Eleazar ben Parta
ELEAZAR BEN PARTA
ELEAZAR BEN PARTA (c. early 2nd century c.e.), tanna. He is mentioned only once in the Mishnah (Git. 3:4), and four times in the Tosefta. In one of his homilies, he warns against evil speech by pointing out that if the spies (Num. 12) who spoke evil only of trees and stones (ibid. 13:32) "died by the plague before the Lord" (ibid. 14:37), how much greater must be the punishment of the one who speaks evil of his neighbor (Tosef., Ar. 2:11; Ar. 15a).
In the Babylonian Talmud he is described as one of the sages arrested by the Romans for the capital offense of contravening Hadrian's decree forbidding the public teaching of Torah and observance of the commandments. While in prison, he tried to comfort Hananiah b. Teradyon, a fellow prisoner, by pointing out that while the latter only faced one charge, he himself faced five and was therefore certainly doomed. Hananiah, however, replied that for this very reason Eleazar was more worthy of Divine salvation. Hananiah's tragic death and Eleazar's miraculous deliverance proved the truth of these words (Av. Zar. 17b).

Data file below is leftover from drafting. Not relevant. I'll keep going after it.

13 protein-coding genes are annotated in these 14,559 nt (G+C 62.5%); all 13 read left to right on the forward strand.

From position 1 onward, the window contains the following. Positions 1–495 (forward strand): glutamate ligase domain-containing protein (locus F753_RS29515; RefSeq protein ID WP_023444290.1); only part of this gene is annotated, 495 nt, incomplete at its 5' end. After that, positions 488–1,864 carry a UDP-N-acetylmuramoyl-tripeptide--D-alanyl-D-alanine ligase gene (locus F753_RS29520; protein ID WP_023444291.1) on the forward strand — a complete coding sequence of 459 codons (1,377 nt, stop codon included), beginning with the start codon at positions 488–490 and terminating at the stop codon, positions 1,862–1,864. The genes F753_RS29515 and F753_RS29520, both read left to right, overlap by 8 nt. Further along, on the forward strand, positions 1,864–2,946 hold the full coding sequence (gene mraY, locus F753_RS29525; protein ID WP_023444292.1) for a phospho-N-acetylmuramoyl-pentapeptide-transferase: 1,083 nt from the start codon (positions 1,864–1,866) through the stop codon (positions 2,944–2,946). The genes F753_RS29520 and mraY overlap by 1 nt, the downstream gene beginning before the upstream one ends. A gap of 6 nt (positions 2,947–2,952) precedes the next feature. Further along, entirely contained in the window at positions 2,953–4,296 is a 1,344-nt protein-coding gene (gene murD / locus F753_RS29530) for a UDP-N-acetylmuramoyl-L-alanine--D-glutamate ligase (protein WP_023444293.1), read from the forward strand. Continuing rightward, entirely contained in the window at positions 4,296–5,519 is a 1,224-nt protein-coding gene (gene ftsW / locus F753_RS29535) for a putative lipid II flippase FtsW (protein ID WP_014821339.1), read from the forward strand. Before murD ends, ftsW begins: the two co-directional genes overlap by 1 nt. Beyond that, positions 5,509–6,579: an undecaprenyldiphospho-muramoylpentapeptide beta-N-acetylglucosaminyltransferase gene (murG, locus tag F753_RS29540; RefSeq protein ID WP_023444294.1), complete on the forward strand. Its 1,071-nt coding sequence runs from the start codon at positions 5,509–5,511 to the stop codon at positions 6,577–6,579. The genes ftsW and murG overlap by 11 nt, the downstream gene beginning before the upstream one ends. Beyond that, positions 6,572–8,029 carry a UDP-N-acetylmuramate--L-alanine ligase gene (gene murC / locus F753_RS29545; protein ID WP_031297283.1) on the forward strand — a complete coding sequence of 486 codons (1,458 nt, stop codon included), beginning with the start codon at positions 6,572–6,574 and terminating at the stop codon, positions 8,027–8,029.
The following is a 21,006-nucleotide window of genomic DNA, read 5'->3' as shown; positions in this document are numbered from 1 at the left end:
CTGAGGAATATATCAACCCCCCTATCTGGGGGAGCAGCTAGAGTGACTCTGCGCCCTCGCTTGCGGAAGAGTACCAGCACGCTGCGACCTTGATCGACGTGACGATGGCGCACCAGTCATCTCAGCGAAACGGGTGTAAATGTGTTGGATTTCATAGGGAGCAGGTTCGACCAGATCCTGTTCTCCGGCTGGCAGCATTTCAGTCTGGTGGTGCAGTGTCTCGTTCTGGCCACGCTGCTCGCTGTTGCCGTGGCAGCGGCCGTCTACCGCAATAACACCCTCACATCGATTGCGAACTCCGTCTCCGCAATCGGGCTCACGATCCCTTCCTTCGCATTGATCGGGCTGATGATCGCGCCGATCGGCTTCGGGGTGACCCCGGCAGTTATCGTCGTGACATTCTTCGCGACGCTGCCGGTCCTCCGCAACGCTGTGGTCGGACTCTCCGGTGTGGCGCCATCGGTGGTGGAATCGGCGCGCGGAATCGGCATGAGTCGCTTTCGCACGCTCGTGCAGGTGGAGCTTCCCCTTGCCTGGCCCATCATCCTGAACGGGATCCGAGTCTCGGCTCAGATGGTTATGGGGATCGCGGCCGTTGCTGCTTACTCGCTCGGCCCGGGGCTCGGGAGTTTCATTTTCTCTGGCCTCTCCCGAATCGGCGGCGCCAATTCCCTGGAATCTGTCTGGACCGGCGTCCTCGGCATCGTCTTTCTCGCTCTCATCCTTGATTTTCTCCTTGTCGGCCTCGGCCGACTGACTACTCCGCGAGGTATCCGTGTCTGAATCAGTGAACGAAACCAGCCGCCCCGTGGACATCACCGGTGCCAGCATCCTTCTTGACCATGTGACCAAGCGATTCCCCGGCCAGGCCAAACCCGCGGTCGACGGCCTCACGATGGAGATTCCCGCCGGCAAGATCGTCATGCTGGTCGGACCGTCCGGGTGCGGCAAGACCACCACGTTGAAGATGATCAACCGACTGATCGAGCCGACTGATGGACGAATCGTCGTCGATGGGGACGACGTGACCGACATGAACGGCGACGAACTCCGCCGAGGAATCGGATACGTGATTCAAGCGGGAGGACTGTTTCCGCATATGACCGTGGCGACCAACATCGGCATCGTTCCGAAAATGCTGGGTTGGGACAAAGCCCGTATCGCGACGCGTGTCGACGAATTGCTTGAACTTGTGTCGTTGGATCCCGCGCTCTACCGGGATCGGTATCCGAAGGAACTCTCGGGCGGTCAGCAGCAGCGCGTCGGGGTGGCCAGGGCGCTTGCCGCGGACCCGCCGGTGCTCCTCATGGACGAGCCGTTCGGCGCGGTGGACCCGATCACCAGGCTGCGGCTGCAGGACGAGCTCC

In a late Midrash (Num. R. 23:1), Eleazar shows his ability to deduce practical lessons from scriptural texts. In reply to the query of some prominent coreligionists of Sepphoris as to the legality of flight from their Roman persecutors on the Sabbath, Eleazar, not wishing to commit himself by giving them a direct answer, said: "Why do you ask me? Go and ask Jacob, Moses, and David," and referred them to biblical verses which mention distinguished leaders who had fled.
Hyman, Toledot, 200f.; Bacher, Tann.